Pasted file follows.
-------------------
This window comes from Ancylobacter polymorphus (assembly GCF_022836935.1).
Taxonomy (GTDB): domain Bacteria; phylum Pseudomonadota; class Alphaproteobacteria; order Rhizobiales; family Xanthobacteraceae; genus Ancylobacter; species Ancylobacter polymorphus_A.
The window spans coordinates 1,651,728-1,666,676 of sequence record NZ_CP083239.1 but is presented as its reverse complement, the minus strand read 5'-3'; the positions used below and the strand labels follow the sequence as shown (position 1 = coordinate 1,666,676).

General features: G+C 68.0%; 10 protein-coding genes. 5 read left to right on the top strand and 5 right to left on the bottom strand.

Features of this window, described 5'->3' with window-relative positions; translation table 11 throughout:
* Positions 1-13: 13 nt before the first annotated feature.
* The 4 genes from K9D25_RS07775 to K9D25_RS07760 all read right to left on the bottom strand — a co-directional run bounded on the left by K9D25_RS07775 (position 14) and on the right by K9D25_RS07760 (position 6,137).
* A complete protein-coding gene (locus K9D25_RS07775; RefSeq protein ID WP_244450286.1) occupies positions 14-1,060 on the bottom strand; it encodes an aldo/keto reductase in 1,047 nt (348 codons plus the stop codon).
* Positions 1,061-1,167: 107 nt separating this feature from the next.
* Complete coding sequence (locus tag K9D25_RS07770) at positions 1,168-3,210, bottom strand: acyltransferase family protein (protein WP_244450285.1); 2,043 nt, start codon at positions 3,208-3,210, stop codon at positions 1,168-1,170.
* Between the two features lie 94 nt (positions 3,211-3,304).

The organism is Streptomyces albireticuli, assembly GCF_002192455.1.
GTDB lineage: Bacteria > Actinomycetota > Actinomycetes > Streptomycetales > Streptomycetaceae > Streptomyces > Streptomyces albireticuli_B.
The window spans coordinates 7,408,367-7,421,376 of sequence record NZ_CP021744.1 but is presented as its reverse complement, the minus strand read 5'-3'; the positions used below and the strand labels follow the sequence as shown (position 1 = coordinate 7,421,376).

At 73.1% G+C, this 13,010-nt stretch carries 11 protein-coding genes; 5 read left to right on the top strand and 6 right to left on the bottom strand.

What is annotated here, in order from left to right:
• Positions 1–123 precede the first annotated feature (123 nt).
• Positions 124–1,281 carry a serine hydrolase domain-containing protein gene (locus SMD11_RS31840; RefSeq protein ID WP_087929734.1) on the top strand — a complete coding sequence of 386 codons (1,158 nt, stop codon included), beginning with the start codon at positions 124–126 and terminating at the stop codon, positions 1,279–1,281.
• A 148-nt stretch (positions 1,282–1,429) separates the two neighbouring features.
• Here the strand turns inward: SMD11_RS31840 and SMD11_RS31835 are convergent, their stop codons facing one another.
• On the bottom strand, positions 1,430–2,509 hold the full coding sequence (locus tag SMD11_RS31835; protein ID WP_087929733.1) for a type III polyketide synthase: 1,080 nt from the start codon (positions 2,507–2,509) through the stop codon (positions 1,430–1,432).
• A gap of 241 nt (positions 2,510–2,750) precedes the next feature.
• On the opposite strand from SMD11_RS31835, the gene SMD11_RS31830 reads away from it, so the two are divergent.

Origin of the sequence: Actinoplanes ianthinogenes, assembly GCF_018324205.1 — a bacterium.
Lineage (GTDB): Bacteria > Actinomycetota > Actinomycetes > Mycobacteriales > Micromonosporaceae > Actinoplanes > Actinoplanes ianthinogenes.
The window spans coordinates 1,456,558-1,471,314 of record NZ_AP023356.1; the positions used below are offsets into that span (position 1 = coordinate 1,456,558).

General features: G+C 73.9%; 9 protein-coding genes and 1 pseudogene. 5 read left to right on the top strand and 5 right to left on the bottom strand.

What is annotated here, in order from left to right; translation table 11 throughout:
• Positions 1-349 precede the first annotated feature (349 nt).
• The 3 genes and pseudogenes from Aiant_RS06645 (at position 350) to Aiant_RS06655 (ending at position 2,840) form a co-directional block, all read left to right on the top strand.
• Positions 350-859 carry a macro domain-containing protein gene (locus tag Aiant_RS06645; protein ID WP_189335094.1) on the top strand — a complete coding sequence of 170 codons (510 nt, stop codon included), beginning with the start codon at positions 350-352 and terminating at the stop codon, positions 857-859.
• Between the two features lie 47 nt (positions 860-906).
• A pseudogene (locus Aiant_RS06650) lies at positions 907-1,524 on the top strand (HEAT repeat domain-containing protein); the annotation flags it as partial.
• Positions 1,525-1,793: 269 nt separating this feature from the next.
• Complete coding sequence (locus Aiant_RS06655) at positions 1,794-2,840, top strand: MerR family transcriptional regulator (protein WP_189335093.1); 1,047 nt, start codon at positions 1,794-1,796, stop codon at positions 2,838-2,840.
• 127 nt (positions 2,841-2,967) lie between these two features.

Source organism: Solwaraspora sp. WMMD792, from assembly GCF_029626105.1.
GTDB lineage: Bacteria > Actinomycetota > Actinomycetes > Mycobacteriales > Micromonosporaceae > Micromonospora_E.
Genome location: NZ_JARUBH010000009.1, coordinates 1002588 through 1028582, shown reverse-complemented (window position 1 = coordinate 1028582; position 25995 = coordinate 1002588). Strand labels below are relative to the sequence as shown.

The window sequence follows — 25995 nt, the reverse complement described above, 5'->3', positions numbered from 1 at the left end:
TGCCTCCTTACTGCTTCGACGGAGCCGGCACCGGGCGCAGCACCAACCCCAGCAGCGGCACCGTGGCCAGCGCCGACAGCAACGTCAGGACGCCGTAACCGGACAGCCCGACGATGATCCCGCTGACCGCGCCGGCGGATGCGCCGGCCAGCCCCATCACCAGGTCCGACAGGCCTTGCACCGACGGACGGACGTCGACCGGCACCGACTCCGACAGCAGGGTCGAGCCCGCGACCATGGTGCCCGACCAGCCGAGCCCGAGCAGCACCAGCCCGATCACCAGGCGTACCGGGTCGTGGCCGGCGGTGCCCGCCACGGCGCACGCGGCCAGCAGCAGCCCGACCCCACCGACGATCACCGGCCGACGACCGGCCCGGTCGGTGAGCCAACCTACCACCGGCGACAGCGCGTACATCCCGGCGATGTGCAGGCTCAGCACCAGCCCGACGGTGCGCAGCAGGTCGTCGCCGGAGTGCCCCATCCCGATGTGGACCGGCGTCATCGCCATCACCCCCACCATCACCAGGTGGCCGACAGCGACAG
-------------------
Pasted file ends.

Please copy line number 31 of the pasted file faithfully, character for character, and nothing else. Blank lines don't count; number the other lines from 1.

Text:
• Positions 350-859 carry a macro domain-containing protein gene (locus tag Aiant_RS06645; protein ID WP_189335094.1) on the top strand — a complete coding sequence of 170 codons (510 nt, stop codon included), beginning with the start codon at positions 350-352 and terminating at the stop codon, positions 857-859.